10 Trinity Square

Sep 03, 2013

10 Trinity Square is one of the best known – yet also one of the least known – buildings in London. Standing just behind the Tower of London, this imposing building is a familiar landmark to millions of Londoners and visitors to the capital, yet few have ventured past its doors. Now work is underway to give 10 Trinity Square a new lease of life, with Byrne Looby Partners playing an important role in ensuring the structural integrity of this important building.

10 Trinity Square was designed by Sir Edwin Cooper in a grand neoclassical style, and opened by David Lloyd George, then Prime Minister, in 1922. The building was originally home to the Port of London Authority, and hosted the inaugural reception of the General Assembly of the United Nations in 1946. More recently, the building was used as offices and was even used as a location in the 2012 James Bond film Skyfall. Now it is undergoing a transformation under the ownership of The Reignwood Group, and will re-open as a 120-bedroom hotel with 41 serviced apartments alongside a private members’ club, spa, two bars and a restaurant.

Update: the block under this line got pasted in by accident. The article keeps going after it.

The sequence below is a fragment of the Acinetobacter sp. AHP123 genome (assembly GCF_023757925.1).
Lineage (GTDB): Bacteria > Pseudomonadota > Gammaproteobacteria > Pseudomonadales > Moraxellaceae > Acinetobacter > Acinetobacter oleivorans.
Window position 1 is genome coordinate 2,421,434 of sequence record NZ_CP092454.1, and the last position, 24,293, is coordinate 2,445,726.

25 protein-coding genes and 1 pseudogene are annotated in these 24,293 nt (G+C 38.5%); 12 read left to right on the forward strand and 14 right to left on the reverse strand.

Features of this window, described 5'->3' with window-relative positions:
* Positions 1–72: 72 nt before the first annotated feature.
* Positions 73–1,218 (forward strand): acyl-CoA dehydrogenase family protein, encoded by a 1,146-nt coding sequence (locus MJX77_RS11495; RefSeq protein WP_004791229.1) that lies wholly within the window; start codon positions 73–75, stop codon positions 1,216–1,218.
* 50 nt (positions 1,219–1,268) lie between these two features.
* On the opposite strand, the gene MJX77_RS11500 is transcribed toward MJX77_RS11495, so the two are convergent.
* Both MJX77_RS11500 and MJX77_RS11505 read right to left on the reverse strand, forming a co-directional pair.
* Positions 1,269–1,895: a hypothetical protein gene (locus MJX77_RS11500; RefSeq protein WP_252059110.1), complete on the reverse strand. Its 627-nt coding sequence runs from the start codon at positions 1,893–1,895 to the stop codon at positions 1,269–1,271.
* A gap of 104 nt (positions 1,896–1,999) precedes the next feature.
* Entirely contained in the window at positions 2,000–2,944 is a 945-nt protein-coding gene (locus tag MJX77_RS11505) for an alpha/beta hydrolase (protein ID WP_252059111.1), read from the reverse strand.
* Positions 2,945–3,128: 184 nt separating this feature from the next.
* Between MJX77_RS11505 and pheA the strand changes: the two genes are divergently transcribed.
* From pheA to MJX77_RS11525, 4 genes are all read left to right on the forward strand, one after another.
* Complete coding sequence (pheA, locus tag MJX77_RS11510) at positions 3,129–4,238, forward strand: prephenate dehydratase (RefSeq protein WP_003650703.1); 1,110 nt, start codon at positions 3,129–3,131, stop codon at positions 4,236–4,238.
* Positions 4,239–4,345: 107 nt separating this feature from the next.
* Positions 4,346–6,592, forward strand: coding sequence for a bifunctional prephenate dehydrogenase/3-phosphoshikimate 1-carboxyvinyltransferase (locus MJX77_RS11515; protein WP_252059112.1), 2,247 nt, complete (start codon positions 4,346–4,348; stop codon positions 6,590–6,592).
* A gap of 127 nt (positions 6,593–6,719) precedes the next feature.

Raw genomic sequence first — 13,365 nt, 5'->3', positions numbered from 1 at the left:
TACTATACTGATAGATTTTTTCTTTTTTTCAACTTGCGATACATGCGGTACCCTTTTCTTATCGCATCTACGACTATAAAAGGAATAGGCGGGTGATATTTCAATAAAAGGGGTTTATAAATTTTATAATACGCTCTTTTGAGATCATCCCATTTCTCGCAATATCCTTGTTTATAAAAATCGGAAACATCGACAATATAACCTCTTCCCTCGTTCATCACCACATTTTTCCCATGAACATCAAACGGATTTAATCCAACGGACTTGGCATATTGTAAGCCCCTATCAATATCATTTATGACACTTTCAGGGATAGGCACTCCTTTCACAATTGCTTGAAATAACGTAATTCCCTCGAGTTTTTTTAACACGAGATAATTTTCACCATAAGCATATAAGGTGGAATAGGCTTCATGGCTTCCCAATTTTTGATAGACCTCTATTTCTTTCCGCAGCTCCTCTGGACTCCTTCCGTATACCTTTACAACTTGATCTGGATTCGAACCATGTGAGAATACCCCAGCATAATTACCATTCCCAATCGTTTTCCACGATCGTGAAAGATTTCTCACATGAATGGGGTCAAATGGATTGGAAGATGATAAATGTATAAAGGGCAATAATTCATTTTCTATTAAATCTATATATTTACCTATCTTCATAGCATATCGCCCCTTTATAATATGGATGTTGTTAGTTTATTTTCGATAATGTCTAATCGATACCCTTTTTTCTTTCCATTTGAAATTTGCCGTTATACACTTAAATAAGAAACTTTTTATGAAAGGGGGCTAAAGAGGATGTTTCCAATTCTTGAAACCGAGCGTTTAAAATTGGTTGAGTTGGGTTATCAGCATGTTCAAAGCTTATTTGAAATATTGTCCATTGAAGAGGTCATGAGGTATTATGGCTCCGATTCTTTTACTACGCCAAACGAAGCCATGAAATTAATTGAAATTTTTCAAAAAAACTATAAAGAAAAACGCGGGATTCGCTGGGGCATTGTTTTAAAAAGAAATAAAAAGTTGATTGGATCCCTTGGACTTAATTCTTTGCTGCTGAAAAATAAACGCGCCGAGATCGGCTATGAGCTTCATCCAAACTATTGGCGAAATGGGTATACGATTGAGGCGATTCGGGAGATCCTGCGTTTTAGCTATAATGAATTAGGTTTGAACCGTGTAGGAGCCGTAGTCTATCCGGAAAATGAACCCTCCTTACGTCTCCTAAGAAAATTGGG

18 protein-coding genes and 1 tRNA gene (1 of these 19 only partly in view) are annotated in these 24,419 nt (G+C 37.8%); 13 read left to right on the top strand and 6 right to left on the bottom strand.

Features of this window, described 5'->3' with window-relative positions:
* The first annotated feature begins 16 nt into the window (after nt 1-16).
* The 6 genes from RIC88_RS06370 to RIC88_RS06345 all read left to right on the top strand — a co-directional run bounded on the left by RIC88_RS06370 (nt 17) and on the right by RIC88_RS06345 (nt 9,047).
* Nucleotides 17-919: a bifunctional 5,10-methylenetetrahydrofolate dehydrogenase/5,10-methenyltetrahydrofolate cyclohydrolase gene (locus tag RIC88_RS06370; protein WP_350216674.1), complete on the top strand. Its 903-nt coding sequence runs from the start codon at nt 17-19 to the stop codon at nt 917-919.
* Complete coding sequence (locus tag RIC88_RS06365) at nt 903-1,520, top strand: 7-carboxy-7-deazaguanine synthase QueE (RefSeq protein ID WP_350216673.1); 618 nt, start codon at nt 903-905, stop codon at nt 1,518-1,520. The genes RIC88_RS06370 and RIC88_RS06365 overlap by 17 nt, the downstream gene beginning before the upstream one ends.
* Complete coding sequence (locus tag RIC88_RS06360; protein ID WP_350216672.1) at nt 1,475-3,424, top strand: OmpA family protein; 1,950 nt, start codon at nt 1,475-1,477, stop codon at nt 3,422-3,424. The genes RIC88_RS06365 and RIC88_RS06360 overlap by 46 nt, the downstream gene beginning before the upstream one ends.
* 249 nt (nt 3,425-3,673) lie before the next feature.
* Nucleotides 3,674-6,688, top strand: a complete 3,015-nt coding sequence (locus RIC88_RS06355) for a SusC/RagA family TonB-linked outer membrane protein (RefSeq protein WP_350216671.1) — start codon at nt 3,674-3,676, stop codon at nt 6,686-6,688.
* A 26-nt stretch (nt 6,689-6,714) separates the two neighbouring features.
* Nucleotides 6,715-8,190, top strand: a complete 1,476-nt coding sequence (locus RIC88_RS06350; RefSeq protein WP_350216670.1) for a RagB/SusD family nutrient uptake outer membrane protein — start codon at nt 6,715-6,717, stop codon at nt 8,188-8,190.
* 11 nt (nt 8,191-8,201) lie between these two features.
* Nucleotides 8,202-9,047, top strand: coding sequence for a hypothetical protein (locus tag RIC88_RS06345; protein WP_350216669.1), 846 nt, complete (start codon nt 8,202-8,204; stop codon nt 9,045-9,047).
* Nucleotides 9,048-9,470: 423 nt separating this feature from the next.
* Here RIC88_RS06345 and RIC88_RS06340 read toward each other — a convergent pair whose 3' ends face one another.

The development of the building includes constructing a basement level below the existing courtyard and the construction of a new zinc panelled roofing structure. Donban Contracting UK are the main contractor on the project with PJ Edwards Hills and Fussey carrying out a variety of piling works. Byrne Looby was employed by both contractors to provide specialist geotechnical and structural design during services the project.

One of the key features of 10 Trinity Square is an imposing 51-metre high tower facing the River Thames. Over the years the building has suffered structural damage – not only because of its proximity to the river and the water table but also thanks to bomb damage sustained during WWII. Byrne Looby were commissioned to carry out a 3D Finite Element analysis of this part of the structure which would assess the suitability of the foundations, establish the existing loading arrangement and analyse how this would change with the new additional loads. Byrne Looby used this analysis to establish the optimum underpinning arrangement to support the tower.

These design elements were complex as they needed to take into account the new loading on the structure and ensure the structural integrity of the Grade II* listed building. The courtyard basement solution included a contiguous micro-piled temporary retaining wall to support a 5.5m deep excavation for the new basement. The permitted movement tolerances for the building were tight (limited to 5mm vertical and horizontal movement) to ensure that the façade did not become damaged during construction. Inclined micropiles were also required to underpin the existing building and support the façade.

Thanks to Byrne Looby Partners’ work, 10 Trinity Square’s new future within the UNESCO Tower of London World Heritage Site is assured, and the building will soon be opening its doors to the public.